Anti-Windows campaign is blathering blowhards' 15-minutes of fame

It's like some twisted reality TV show. As we draw closer to Windows 8's official release date, a parade of "D-List" industry luminaries has emerged to bash the product in exchange for their 15 minutes of fame. Names like Gabe Newell, a previously unknown co-founder from the equally obscure software firm Valve, have now become household names among the anti-Windows set. And while their arguments against Windows 8's success ring a bit hollow, the industry media is still eager to lap up every controversial quote.

Lest I be labeled just another kettle calling the pot names, I must confess that I indulged in my share of sensationalist Microsoft bashing back in the day. I made a career out of ripping Windows, first with the Vista debacle and later in the run-up to Windows 7. However, while my whining may have seemed a bit shrill at times, the underlying complaints were always based in fact -- for example, bugs with Vista's Plug & Play implementation that forced me to reinstall the OS and even lose data on multiple occasions.

By contrast, much of the blather surrounding Windows 8 consists almost entirely of opinion and/or speculation. These people are predicting that the new Windows will fail not due to any real technical flaw -- after all, Windows 8 is really just Windows 7 with a new shell, and Windows 7 was technically solid -- but rather because they disagree with some of the design decisions that went into the product's remodeled user interface.

It's sort of like saying that the next generation 3-Series BMW will be a flop because the company rearranged the buttons and dials on the dashboard: You're ignoring the bulk of the machine's positive traits (drive train, acceleration, handling) because the radio tuning dial is now on the other side of the CD slot.

I can only imagine how frustrating it all must be for Team Sinofsky. Here they are introducing a revolutionary new Windows UI designed to bridge the gap between old (desktop Windows) and new (BYOD and/or Tablet computing) and all anyone can focus on is that missing Start button. It's why obscure, sub-D-List (F-List?) blowhards like Chris Delay -- the original "Bedroom Programmer" -- can get media exposure for a game development firm nobody ever heard of (Introversion?) while giving the industry press one more excuse to regurgitate all the previous quotes from the equally irrelevant types who have axes to grind and lips that flap.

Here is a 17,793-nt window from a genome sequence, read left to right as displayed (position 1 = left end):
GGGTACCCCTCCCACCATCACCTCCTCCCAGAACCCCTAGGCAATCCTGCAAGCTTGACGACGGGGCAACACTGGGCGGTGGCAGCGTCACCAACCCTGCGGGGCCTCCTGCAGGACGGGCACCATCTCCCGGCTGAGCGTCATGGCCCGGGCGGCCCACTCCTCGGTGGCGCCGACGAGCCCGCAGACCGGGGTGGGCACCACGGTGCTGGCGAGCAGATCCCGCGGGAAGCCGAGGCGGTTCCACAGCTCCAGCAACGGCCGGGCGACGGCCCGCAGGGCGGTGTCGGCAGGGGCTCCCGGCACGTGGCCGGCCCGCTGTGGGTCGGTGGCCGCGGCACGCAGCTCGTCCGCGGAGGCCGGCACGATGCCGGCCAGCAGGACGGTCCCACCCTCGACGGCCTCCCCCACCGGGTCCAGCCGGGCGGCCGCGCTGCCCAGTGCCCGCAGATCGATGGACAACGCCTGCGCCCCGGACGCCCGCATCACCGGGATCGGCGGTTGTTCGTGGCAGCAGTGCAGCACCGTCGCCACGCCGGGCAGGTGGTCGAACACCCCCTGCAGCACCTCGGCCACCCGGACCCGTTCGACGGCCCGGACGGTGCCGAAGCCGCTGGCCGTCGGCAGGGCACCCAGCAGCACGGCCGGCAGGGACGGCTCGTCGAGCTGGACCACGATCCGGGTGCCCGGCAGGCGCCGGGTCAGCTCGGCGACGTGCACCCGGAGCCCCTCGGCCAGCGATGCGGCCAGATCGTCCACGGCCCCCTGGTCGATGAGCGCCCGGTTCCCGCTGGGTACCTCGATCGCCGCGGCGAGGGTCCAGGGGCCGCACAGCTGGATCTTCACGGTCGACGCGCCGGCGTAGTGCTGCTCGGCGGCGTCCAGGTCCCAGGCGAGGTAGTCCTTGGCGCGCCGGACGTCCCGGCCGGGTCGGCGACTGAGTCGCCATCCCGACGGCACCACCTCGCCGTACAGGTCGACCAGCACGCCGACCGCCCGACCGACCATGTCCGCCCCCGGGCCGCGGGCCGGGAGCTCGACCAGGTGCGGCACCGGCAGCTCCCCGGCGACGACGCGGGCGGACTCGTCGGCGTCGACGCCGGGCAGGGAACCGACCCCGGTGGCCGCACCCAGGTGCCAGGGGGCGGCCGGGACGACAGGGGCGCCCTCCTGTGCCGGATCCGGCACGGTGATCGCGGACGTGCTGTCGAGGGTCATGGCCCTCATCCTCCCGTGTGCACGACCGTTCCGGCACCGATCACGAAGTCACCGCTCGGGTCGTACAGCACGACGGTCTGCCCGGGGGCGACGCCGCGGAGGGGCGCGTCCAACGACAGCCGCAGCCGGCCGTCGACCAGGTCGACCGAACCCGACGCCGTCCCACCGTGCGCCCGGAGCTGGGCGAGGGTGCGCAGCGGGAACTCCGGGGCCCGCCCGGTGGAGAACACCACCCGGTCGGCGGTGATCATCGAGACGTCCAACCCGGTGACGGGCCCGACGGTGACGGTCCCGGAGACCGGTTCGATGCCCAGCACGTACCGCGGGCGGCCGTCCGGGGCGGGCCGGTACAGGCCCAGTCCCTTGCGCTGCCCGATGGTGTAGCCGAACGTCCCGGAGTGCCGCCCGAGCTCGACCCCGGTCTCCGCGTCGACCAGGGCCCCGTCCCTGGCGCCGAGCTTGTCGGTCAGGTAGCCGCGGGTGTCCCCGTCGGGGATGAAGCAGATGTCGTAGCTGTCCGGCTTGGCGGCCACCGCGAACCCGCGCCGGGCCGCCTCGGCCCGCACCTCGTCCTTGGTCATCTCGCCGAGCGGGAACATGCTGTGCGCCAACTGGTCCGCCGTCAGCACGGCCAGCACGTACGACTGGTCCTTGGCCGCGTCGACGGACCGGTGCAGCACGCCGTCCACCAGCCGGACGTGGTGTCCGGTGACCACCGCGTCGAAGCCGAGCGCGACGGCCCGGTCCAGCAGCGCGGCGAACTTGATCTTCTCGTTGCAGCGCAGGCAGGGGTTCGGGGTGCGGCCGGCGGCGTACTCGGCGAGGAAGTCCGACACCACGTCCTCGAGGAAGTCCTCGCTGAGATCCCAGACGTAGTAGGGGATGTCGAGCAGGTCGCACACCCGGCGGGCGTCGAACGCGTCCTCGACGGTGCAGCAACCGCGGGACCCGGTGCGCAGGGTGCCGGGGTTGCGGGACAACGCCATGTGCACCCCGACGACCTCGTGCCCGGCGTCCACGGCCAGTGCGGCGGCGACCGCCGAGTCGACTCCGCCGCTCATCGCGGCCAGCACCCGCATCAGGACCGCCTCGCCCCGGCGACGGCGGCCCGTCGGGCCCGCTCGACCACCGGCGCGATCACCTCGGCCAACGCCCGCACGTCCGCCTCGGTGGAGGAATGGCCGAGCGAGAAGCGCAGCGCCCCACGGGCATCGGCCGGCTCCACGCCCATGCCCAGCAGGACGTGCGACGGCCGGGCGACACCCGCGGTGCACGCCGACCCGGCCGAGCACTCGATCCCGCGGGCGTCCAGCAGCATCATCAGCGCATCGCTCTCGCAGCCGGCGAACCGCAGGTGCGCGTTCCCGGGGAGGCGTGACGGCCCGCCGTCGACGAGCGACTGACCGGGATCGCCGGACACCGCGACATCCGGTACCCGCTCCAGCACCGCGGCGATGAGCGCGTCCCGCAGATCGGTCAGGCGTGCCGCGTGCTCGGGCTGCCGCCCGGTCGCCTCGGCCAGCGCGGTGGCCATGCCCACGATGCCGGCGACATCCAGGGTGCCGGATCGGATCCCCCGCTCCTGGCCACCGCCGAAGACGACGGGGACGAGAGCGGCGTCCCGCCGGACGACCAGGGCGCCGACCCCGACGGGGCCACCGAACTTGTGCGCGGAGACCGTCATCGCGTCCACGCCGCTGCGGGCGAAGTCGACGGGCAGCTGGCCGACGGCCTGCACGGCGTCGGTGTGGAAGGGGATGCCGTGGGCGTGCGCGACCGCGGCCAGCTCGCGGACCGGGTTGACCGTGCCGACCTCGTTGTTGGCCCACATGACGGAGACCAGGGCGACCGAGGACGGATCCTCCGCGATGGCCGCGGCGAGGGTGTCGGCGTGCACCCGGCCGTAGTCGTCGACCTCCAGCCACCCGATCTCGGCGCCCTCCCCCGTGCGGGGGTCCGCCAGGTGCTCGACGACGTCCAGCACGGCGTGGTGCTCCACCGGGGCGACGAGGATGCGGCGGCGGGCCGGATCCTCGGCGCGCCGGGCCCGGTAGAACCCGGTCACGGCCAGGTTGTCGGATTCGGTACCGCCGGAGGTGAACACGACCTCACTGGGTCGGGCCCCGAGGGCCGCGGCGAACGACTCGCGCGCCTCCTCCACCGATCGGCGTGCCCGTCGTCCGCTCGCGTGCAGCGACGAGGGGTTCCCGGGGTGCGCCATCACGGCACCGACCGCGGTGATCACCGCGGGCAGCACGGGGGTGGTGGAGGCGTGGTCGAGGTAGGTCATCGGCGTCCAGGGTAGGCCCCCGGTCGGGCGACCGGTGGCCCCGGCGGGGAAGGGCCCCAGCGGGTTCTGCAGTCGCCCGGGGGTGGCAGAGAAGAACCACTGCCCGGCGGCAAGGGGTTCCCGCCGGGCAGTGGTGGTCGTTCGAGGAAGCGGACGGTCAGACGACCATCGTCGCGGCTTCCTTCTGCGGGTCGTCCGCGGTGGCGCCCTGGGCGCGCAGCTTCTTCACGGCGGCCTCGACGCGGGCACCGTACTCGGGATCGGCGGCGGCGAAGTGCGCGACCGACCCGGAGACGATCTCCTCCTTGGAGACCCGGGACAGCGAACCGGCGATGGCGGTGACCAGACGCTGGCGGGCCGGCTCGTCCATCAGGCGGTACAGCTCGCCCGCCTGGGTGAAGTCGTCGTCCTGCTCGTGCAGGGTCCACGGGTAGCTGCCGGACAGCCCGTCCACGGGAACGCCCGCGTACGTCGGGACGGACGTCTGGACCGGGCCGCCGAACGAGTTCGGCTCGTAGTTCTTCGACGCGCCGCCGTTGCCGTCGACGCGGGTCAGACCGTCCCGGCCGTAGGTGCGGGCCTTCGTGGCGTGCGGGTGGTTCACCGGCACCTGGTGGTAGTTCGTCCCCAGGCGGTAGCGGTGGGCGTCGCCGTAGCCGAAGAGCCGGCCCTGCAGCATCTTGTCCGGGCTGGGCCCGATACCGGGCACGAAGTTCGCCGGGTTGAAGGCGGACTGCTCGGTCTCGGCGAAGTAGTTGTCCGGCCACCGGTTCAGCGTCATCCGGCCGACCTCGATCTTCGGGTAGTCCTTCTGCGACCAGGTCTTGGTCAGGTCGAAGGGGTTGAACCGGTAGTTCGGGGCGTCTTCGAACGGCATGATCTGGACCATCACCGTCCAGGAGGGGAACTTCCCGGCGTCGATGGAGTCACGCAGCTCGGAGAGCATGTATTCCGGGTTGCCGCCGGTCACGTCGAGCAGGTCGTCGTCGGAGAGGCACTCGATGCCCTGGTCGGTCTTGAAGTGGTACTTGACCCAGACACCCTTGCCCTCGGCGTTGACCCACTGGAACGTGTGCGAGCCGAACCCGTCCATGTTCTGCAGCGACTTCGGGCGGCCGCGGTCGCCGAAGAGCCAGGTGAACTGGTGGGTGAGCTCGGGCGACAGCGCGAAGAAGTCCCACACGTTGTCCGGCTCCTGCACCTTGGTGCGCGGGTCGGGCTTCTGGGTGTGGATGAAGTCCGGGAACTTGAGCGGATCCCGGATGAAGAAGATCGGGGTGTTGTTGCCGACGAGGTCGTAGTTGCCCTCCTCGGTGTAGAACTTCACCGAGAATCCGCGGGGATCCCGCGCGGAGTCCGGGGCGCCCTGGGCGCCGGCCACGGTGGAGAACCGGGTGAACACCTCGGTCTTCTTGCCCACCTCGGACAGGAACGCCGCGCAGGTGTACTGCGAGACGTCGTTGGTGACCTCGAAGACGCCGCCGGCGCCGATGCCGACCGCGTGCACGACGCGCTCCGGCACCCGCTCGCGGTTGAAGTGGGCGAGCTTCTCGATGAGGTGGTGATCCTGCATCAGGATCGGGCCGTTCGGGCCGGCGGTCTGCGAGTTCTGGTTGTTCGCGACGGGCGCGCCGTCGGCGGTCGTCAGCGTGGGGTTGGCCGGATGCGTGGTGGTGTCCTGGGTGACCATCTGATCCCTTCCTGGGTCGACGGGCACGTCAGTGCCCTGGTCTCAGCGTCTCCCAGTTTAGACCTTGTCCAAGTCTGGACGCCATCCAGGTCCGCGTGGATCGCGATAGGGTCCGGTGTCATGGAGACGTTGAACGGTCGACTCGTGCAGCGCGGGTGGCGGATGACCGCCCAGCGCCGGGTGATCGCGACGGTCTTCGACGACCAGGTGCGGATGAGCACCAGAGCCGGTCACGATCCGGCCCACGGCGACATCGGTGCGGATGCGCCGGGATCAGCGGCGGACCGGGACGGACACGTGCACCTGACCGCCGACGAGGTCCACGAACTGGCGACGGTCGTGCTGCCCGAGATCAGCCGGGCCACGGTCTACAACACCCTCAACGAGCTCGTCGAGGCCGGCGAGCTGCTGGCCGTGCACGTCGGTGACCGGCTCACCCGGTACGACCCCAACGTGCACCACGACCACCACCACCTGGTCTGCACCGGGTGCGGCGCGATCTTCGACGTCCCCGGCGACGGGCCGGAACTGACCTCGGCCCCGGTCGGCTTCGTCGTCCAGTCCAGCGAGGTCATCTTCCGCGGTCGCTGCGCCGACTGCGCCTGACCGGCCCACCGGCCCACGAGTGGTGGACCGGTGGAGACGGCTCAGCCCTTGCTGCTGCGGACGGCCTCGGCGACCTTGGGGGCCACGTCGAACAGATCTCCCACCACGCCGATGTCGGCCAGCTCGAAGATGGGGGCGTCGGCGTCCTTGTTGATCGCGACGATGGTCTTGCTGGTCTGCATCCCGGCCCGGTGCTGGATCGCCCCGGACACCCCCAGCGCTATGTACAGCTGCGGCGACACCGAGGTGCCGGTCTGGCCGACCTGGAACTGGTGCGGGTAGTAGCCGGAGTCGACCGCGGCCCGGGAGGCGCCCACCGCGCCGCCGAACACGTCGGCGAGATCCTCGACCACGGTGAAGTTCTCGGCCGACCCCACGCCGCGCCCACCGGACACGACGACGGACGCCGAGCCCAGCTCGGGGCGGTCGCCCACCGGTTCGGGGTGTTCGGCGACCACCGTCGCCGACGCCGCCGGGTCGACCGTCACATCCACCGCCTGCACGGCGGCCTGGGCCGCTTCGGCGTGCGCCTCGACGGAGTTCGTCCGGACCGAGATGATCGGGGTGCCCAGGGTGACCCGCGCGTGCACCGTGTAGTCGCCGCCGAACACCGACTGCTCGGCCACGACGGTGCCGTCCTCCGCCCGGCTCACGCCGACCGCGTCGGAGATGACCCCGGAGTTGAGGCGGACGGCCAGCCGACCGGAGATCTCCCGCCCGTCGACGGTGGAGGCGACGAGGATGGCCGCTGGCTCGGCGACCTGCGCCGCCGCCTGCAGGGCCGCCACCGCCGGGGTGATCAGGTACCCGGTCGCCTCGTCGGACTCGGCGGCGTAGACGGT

When I was pioneering the "Save XP" campaign back in 2007, I had a specific goal in mind: Force Microsoft to address the myriad flaws in Windows Vista. Nobody actually wanted creaky old Windows XP to stay around forever. But it was clear that Microsoft had screwed up by producing a slow, buggy OS in Vista and needed to be held accountable.

Today's anti-Windows campaign is a very different animal. The underlying complaints and proposed solutions run precisely counter to the course that Microsoft has so carefully laid out for Windows 8, a path that acknowledges the reality of the post-PC world we live in and takes steps to address the platform's touch-related shortcomings. If the company were to give in to the naysayers it would blow a golden opportunity to aggressively transition its users to a more modern UI model, one that will help the company remain relevant in the face of a deluge of Apple product and technology wins.

I, for one, am glad the Microsofties held their ground. Win or lose, at least they chose boldly when bold choices were called for. So let the D-Listers whine and moan. Years from now, everyone will still remember the names Steven Sinfosky and Windows 8.

Catch Randall C. Kennedy's smart analysis of tech trends every Tuesday and Friday here at BetaNews.

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